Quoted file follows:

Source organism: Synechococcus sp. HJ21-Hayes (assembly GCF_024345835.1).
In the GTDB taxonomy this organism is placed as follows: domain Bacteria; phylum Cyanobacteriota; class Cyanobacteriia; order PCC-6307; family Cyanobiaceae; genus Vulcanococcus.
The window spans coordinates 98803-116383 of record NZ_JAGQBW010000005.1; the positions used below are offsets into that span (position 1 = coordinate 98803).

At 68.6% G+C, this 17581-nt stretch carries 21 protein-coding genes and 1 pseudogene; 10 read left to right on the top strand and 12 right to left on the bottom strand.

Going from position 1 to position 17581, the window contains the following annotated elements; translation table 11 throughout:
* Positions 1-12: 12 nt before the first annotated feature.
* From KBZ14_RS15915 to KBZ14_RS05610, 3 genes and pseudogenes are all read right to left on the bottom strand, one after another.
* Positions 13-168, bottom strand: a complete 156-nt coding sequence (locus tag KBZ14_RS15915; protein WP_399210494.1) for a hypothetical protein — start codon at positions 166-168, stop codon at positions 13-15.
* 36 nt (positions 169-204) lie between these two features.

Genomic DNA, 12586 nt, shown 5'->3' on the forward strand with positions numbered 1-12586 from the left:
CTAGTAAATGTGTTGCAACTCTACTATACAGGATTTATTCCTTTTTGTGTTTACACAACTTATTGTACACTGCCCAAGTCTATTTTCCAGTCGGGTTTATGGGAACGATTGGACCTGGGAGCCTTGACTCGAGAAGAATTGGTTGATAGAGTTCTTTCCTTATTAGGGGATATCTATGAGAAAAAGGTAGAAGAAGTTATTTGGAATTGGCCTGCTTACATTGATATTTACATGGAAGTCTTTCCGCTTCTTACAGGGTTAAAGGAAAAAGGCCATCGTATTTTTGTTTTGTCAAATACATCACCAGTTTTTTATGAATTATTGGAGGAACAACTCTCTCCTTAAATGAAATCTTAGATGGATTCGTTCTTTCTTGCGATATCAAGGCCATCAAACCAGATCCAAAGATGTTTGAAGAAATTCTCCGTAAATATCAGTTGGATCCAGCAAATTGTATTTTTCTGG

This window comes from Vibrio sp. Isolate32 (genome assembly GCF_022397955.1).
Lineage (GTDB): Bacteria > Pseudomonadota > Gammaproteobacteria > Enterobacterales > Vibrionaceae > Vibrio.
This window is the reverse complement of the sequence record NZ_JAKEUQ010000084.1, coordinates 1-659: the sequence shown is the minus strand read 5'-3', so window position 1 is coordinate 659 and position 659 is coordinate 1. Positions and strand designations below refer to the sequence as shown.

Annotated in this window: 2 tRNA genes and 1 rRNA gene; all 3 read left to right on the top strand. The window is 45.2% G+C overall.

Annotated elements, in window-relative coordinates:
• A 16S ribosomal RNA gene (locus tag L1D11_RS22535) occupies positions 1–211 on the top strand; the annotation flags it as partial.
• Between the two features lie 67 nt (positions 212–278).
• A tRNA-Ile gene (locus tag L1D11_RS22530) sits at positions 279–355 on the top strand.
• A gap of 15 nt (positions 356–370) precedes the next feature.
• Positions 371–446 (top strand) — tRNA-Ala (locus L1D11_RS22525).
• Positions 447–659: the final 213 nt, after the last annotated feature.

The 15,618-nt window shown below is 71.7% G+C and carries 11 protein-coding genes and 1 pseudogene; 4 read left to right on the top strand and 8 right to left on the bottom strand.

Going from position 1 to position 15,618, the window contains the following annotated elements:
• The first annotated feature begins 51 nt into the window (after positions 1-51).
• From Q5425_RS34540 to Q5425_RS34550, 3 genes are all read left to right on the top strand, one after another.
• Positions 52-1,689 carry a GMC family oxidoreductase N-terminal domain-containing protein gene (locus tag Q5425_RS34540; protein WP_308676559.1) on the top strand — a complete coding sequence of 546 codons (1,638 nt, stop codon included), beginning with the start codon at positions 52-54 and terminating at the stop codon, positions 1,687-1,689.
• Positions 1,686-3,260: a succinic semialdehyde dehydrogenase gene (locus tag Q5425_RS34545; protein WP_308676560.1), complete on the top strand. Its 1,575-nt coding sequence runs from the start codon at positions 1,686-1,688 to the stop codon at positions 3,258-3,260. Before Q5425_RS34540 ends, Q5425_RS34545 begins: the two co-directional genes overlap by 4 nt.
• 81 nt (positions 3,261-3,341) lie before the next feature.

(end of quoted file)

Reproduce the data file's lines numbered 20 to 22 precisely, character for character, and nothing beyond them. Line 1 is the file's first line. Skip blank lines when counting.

• A gap of 15 nt (positions 356–370) precedes the next feature.
• Positions 371–446 (top strand) — tRNA-Ala (locus L1D11_RS22525).
• Positions 447–659: the final 213 nt, after the last annotated feature.